There are several trails to hike. We took most of the Gorge Trail, which is a ½-mile trail with some steep climbing. It stays alongside the river past several falls and pools - very nice and peaceful.

This a great place to stop for 3-4 hours to enjoy a picnic and some hiking.

Wednesday, November 21, 2007

Hawaii cruise

Client report following seven-day cruise on NCL's Pride of America

Cruising is the way to do Hawaii. You get to see all of the islands, and we spent about as much time off of the ship as on the ship.

I would compare sailing on Norwegian Cruise Line’s Pride of America with our best cruise ever, the Golden Princess. It’s just a notch below. The ship was a bit smaller, but had about the same number of passengers, so it seemed a bit busier. It also seemed to be much more of an adult cruise – fewer kids, fewer pools, lots of drinking.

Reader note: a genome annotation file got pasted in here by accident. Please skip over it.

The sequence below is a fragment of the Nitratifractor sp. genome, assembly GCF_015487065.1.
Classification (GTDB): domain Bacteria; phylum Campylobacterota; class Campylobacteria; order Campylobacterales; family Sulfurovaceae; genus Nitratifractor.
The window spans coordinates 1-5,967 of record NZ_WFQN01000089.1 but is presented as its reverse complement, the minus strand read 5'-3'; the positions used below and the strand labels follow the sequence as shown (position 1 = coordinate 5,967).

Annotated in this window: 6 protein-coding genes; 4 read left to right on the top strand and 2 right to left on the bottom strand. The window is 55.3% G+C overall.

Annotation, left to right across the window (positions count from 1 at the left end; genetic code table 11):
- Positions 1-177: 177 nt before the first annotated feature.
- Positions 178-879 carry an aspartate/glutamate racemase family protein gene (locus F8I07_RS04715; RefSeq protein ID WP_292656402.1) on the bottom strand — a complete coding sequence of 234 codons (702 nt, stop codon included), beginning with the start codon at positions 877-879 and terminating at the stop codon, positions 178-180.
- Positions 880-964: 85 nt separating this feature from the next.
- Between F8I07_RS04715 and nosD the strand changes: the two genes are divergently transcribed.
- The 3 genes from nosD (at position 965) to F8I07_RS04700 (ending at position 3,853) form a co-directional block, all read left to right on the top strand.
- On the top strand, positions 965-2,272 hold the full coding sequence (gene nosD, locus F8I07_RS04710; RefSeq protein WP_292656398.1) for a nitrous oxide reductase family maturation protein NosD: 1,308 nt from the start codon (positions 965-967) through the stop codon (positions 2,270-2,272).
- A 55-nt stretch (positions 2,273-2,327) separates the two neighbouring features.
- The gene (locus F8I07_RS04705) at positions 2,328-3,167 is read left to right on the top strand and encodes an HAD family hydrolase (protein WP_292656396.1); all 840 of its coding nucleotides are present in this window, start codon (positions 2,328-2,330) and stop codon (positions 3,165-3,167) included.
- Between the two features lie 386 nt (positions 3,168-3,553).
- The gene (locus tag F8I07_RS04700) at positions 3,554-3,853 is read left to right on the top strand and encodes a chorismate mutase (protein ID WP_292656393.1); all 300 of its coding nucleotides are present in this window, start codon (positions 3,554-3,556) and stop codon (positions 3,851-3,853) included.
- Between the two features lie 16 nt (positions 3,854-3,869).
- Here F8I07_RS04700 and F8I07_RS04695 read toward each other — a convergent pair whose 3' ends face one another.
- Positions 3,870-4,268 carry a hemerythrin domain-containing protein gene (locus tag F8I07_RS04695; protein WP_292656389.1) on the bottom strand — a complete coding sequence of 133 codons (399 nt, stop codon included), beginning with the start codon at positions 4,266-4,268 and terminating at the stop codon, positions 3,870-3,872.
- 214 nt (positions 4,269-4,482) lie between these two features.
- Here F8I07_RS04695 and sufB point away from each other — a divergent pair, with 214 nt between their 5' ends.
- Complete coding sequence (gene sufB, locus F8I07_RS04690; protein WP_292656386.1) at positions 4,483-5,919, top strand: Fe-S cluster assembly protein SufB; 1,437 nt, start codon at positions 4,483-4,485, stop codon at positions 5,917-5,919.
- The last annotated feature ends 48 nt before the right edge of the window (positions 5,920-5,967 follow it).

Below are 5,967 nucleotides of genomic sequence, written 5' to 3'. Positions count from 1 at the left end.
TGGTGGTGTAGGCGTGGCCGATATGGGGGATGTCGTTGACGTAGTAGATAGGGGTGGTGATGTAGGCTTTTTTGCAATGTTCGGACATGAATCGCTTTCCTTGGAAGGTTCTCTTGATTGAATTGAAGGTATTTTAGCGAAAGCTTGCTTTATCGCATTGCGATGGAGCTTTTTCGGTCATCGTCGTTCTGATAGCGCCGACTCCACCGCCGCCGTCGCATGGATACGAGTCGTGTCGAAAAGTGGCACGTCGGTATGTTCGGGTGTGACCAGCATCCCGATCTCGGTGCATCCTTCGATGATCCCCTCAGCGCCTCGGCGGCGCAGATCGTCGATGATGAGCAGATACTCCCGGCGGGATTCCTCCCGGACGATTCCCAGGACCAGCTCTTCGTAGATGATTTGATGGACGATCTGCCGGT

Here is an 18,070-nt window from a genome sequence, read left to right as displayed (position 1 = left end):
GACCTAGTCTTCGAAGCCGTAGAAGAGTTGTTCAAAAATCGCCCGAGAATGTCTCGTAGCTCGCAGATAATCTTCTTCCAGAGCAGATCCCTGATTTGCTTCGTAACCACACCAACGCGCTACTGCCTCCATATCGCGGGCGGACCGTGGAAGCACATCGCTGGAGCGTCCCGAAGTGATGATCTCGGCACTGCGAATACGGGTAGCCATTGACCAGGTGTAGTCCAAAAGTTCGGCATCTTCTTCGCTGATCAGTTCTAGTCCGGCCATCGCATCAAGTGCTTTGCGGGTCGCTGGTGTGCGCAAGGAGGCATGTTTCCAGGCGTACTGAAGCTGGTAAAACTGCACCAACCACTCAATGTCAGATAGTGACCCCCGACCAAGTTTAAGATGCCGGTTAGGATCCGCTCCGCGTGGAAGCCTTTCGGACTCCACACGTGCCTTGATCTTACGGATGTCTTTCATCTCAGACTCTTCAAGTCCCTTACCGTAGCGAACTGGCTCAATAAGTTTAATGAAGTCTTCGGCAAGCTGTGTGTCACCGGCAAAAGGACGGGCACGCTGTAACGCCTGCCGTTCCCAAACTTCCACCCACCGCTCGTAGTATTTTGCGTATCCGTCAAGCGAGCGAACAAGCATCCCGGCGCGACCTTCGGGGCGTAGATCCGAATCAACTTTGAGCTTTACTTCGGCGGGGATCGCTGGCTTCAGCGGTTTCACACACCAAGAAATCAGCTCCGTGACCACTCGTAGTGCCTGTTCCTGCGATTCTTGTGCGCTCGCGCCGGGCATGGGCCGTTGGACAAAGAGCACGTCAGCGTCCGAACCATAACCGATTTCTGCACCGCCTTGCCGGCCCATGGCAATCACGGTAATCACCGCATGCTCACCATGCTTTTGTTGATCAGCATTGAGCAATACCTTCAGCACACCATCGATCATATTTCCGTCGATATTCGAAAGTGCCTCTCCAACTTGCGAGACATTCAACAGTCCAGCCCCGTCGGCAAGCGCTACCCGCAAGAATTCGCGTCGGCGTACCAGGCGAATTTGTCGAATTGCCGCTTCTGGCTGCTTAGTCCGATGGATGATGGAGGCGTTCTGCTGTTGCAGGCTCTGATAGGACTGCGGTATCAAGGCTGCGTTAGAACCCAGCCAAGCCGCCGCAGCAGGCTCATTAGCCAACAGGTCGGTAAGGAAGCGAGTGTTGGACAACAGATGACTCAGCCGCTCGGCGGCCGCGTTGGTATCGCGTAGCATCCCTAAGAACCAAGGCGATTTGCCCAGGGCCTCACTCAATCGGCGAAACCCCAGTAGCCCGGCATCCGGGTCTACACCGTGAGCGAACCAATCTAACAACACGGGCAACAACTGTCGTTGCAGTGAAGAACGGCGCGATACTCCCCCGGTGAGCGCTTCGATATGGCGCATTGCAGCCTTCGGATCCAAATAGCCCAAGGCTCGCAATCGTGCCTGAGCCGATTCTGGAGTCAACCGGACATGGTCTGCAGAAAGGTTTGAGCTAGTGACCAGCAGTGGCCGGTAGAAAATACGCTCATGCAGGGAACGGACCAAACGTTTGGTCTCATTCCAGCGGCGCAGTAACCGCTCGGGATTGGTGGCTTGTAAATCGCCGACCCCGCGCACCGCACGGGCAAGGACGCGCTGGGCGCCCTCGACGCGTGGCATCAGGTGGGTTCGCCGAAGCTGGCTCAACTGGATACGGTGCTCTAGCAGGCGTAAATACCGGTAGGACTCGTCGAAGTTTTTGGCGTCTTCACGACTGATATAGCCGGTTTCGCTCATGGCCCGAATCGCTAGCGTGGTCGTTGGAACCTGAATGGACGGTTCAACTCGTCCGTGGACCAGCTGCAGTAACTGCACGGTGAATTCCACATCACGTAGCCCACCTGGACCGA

The other thing I noticed, since it was an American-registered ship and had more Americans as staff, they didn’t seem to hustle as much as the staffs of other ships we’ve been on before.

We applied for five shore excursions before we left and got three. Two of them were sold out. I think on our next cruise we won’t pre-book the excursions. It’s kind of hard to know exactly what they are and exactly what you want to do so far in advance. Also, some of the excursions seem to be overpriced. The excursion to Pearl Harbor was $70 per person, yet admission to that area is free. We did that one on our own.

We rented a car on our own one day, spent a lot of time shopping, eating at restaurants and seeing a lot of sites. It was a great trip.

Wednesday, October 31, 2007

Atlantic City

Atlantic City is enjoying a resurgence and a renewal (even though a drive down its streets seems like a step back in time as you pass the "Monopoly" streets of Ventnor Ave, Pacific, Atlantic, Boardwalk, etc).

I flew into Philadelphia, which is just a one-hour drive from Atlantic City. The city is also within two hours of New York City and three hours of the Washington, D.C. area.